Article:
I WAS SO HOPING THAT WAS THE REACTION GIF AND IT WAS, PERFECT
OPEN UP THIS FUCKING PIT
Are Artificial Sweeteners Harmful?
Our episode on Organic food was a hit, but lots of you had questions in the comments asking about the safety of artificial sweeteners. We live to serve, so this week’s episode is about the research in that area. These chemicals get a bad rap, but you might be surprised by what you learn by watching. Send your hate tweets to Aaron. He’s used to them.
Improper grammar can be so limiting. http://ift.tt/1jWVbAM
But wait… This sentence doesn’t make any sense, unless you are addressing a person named Commas and telling them to “use them”.
Commas; use them correctly.
remember guys, you’re not allowed to know what sexuality you are as an adolescent unless it is straight.
x-men: first class aka x-men: make everyone young and american and while we’re at it let’s have the only non-white female be a sex worker and then make her evil oh also we’re setting this movie in the 1960s and never mentioning race relations or the US government’s policy on race and we’re killing the black guy also hope no one notices the GAPING PLOT HOLES IN THIS FRANCHISE HOLOCAUST REFERENCE NAZIS BA-BAM
…Mystique was a sex worker? Sigh. Will continue to not watch that movie, then.
Angel Salvadore is working as a stripper in the movie.
Ready to be depressed?
While some false beliefs, such as astrology, are fairly harmless, parents who believe falsely that vaccination is dangerous or unnecessary for children present a real public health hazard. That’s why researchers, publishing in Pediatrics, decided to test four different pro-vaccination messages on a group of parents with children under 18 and with a variety of attitudes about vaccination to see which one was most persuasive in persuading them to vaccinate. As Chris Mooney reports for Mother Jones, the results are utterly demoralizing: Nothing made anti-vaccination parents more amendable to vaccinating their kids. At best, the messages didn’t move the needle one way or another, but it seems the harder you try to persuade a vaccination denialist to see the light, the more stubborn they get about not vaccinating their kids.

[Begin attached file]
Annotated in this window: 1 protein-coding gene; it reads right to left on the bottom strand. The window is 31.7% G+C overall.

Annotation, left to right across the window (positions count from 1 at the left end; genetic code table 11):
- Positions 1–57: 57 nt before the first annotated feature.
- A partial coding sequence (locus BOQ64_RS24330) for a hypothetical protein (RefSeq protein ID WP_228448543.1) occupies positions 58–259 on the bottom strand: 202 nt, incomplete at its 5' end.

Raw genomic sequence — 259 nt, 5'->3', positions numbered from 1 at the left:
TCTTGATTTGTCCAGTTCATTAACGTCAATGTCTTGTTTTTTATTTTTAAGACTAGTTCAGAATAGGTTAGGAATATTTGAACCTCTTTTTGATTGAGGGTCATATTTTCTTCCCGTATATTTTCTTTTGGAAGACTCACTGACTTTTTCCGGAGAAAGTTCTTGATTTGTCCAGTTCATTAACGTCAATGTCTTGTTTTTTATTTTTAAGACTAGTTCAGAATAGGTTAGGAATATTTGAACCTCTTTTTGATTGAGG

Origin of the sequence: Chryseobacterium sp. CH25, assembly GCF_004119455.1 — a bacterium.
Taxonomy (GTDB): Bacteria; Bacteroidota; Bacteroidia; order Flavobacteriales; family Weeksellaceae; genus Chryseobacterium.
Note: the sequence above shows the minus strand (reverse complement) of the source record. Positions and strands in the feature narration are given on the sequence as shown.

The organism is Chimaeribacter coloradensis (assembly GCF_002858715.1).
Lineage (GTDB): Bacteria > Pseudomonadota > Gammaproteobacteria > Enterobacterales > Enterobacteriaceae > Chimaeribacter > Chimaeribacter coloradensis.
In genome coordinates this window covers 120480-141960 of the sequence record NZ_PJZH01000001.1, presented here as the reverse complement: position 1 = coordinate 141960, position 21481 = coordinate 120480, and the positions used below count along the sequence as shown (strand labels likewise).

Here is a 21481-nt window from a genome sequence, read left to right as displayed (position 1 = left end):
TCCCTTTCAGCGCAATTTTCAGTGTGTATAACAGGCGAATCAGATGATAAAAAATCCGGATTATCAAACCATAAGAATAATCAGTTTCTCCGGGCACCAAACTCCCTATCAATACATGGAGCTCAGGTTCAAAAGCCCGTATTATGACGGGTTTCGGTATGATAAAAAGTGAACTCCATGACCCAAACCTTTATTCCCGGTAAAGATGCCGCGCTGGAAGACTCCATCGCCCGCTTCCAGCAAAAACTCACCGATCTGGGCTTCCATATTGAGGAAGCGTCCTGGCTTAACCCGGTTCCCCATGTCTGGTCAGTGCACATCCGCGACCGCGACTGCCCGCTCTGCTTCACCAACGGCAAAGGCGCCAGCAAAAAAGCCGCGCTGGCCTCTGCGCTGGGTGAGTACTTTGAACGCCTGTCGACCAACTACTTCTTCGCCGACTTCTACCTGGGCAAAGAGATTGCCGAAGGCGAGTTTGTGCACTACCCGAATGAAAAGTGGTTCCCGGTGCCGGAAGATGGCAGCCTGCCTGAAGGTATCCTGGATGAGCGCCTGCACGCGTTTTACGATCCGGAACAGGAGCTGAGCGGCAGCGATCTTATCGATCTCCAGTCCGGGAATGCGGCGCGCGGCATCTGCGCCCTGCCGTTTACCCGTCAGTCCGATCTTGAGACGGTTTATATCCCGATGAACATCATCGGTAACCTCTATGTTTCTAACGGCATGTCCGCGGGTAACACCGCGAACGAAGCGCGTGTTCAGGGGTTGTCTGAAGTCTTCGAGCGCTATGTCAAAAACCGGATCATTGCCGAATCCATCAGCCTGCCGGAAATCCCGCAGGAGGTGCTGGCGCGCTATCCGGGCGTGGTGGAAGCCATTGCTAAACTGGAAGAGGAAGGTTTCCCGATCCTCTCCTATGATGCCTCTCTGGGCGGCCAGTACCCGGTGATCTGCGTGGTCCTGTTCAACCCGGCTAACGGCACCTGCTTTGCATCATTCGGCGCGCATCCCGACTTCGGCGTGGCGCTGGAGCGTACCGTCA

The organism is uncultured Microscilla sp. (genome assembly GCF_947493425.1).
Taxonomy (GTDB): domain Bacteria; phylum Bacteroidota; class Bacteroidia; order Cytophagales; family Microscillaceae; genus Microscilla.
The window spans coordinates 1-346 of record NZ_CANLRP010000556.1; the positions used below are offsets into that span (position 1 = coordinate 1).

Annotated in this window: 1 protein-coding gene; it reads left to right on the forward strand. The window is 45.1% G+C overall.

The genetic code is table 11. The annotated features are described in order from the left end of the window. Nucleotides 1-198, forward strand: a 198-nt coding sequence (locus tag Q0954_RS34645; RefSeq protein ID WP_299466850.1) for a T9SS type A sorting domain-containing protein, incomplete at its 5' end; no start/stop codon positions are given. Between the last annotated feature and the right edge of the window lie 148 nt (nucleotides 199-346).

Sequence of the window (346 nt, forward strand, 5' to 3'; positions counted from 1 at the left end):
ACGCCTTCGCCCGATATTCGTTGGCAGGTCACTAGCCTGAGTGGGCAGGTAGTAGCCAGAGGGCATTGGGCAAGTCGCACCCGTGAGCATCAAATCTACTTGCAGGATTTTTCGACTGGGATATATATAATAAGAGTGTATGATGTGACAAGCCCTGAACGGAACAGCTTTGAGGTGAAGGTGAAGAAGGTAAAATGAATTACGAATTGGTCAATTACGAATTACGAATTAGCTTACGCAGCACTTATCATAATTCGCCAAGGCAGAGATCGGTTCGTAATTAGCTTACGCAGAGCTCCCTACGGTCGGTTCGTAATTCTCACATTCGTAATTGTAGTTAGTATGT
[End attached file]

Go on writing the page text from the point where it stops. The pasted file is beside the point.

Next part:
Brendan Nyhan of Dartmouth College and his colleagues tested four different messages on parents. Mooney describes them:The first message, dubbed “Autism correction,” was a factual, science-heavy correction of false claims that the MMR vaccine causes autism, assuring parents that the vaccine is “safe and effective” and citing multiple studies that disprove claims of an autism link. The second message, dubbed “Disease risks,” simply listed the many risks of contracting the measles, the mumps, or rubella, describing the nasty complications that can come with these diseases. The third message, dubbed “Disease narrative,” told a “true story” about a 10-month-old whose temperature shot up to a terrifying 106 degrees after he contracted measles from another child in a pediatrician’s waiting room.
The fourth message was to show parents pictures of children afflicted with the diseases they could get without vaccination. Both the pictures and the horrible story about measles increased parental fears about vaccinations. Researchers don’t know why but theorize that the problem might be that invoking fears of sick children just makes parents more fearful in general of all risks, whether real or imagined. The cooler, more distant “disease risks” message didn’t change parents’ minds either way, but what was most startling was what happened with the message correcting misinformation on autism:As for “Autism correction,” it actually worked, among survey respondents as a whole, to somewhat reduce belief in the falsehood that vaccines cause autism. But at the same time, the message had an unexpected negative effect, decreasing the percentage of parents saying that they would be likely to vaccinate their children.